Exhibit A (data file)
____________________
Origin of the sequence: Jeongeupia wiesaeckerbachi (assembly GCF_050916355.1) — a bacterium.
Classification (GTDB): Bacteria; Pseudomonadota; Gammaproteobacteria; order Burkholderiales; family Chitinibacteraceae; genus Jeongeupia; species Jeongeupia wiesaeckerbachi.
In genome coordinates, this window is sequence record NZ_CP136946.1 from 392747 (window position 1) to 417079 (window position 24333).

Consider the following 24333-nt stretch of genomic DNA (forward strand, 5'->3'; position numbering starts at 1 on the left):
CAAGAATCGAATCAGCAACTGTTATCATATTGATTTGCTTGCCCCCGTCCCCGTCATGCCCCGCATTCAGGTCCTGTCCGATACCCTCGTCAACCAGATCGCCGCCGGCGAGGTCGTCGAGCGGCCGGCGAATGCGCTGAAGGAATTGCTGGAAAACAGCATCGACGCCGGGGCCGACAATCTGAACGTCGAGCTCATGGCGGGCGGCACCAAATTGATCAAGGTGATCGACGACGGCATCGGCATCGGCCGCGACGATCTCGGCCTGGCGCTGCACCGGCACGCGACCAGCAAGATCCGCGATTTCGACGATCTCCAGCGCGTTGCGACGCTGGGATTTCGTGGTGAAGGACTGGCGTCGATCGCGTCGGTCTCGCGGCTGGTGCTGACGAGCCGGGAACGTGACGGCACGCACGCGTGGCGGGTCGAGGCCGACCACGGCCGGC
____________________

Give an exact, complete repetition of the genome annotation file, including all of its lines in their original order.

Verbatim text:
Origin of the sequence: Jeongeupia wiesaeckerbachi (assembly GCF_050916355.1) — a bacterium.
Classification (GTDB): Bacteria; Pseudomonadota; Gammaproteobacteria; order Burkholderiales; family Chitinibacteraceae; genus Jeongeupia; species Jeongeupia wiesaeckerbachi.
In genome coordinates, this window is sequence record NZ_CP136946.1 from 392747 (window position 1) to 417079 (window position 24333).

Consider the following 24333-nt stretch of genomic DNA (forward strand, 5'->3'; position numbering starts at 1 on the left):
CAAGAATCGAATCAGCAACTGTTATCATATTGATTTGCTTGCCCCCGTCCCCGTCATGCCCCGCATTCAGGTCCTGTCCGATACCCTCGTCAACCAGATCGCCGCCGGCGAGGTCGTCGAGCGGCCGGCGAATGCGCTGAAGGAATTGCTGGAAAACAGCATCGACGCCGGGGCCGACAATCTGAACGTCGAGCTCATGGCGGGCGGCACCAAATTGATCAAGGTGATCGACGACGGCATCGGCATCGGCCGCGACGATCTCGGCCTGGCGCTGCACCGGCACGCGACCAGCAAGATCCGCGATTTCGACGATCTCCAGCGCGTTGCGACGCTGGGATTTCGTGGTGAAGGACTGGCGTCGATCGCGTCGGTCTCGCGGCTGGTGCTGACGAGCCGGGAACGTGACGGCACGCACGCGTGGCGGGTCGAGGCCGACCACGGCCGGC